The next Brooklyn borough president’s top priority is addressing the needs of the most vulnerable

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Thomas Good, CC BY-SA 4.0 | Wikimedia Commons

Angelica Tejada

Brooklyn, just like the Bronx, Staten Island and Manhattan, is holding elections for a new borough president this year. Whoever is replacing Brooklyn Borough President Eric Adams must take on the large task of supporting the Brooklyn communities that have been left vulnerable by the pandemic.

Although the role of a borough president may not be commonly known, voters should pay attention to the race, as the borough president does have an influence on what happens and most importantly, what changes are made in that borough.

“They are like mini-mayors (with a lot less power) who serve as cheerleaders for their borough and arbiters of certain community services,” according to The City.

As an ambassador for their borough, they have a good amount of money to put toward their initiatives that the communities need in areas like education, public safety and jobs.

According to the New York City Campaign Finance Board, 5% of the city’s budget, which is about $4 billion, is set aside for borough presidents to fund organizations in their neighborhoods.

Borough presidents can also appoint 50% of community board members, decide on local initiatives, ask council members to introduce bills in City Council on their behalf and weigh in on land-use proposals.

Their power grants them the ability to address the issues faced by the communities that need more attention.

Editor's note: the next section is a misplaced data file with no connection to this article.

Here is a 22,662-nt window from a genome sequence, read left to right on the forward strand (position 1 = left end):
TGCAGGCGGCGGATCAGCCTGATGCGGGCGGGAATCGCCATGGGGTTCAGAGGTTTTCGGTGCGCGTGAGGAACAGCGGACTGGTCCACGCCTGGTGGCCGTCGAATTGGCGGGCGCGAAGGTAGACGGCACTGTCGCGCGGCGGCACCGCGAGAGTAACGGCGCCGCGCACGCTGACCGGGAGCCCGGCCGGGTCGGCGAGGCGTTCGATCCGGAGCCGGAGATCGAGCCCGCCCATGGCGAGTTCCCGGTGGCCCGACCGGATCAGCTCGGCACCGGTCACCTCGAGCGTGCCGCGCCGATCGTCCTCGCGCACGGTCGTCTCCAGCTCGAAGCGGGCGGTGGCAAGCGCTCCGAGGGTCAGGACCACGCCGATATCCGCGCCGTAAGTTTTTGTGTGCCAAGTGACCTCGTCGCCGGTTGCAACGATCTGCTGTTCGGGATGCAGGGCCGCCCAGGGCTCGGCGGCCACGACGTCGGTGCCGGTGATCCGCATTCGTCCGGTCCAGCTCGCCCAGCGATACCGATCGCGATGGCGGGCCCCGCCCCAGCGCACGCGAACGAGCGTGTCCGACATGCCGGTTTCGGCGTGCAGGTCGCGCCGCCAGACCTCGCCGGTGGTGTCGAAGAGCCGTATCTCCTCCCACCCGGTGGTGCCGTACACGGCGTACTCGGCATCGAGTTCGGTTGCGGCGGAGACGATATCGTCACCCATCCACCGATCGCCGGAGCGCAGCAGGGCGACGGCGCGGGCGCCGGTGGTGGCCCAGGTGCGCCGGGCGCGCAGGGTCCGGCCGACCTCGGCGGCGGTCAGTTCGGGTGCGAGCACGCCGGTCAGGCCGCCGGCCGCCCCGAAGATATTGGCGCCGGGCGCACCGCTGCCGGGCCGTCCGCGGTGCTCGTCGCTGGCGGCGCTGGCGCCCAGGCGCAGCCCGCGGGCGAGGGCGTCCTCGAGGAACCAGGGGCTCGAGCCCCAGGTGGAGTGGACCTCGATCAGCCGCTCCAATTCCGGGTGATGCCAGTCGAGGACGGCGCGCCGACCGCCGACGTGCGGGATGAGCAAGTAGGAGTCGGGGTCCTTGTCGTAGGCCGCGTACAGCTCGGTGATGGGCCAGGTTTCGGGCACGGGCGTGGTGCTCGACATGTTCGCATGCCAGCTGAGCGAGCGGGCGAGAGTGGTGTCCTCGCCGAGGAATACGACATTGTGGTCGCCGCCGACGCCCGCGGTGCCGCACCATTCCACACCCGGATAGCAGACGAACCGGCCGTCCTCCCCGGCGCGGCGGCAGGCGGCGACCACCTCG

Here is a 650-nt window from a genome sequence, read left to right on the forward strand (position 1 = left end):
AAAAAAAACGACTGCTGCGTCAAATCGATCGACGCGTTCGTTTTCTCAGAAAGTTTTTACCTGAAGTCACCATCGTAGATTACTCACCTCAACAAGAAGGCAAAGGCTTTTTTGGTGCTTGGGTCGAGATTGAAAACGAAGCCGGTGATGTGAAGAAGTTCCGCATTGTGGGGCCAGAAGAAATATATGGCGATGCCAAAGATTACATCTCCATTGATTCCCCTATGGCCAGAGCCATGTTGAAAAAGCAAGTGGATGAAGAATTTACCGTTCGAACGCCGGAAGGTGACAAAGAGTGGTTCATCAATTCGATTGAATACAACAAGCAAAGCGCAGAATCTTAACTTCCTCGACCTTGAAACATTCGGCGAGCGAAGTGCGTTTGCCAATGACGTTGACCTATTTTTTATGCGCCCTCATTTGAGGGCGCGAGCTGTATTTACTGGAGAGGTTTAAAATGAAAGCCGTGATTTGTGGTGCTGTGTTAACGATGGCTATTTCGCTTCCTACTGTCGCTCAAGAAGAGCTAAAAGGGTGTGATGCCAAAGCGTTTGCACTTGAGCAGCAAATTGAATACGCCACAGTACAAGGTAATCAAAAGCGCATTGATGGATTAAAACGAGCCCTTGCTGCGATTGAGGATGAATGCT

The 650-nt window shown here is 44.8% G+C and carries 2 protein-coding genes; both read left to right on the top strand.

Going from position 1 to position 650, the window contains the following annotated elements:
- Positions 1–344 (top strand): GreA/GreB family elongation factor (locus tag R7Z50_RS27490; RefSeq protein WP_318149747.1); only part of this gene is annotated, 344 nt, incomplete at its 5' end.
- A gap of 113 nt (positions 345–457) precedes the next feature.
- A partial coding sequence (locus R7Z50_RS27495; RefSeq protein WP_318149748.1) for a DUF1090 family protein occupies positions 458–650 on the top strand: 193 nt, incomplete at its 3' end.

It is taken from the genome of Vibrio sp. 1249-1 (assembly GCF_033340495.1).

Speaking of issues, Brooklyn has some that are vital for the next borough president to address.

To start, the pandemic has shut down many small businesses, hurt many families economically and challenged the New York City education system.

Along with the hope that is felt with the COVID-19 vaccine rollout is also the need to begin recovering from all that was lost during the unprecedented time and that is something the next borough president has to act upon.

Currently, 12 candidates are running to take Adams’ place, which he’s been in since 2013.

Most of the candidates have included some kind of initiative toward rebuilding Brooklyn after the pandemic like Anthony Jones, who is currently serving as a district leader for the 55th assembly district.

“I want to build a more vibrant Brooklyn after the pandemic to develop more industry to create more jobs for our growing younger population. Since Brooklyn would be rebuilding after the devastation of COVID-19,” Jones’ campaign website states.

It’s also key for the next borough president to address the issue of gentrification and lack of affordable housing that has affected many Brooklyn neighborhoods like Bushwick, Williamsburg, Bed-Stuy, East New York and Red Hook.

One of the runners, Kimberly Council, an ordained minister, has developed over 400 units of affordable housing as the former executive director of the Berean Community and Family Life Center and president of the East New York Housing Development Corporation, according to her campaign website.

Additionally, small businesses in Brooklyn always need more support and backing from those in powerful positions and City Council Member for Brooklyn’s 36th District Robert Cornegy, Jr. has included that in his bid for Brooklyn borough president.

“He is focused on creating a climate that fosters a vibrant array of small businesses that are the anchors of their communities, especially those that are minority- and women-owned,” according to Place NYC.

Ultimately, the next Brooklyn borough president has to understand and connect to the issues that those in Brooklyn want more attention on.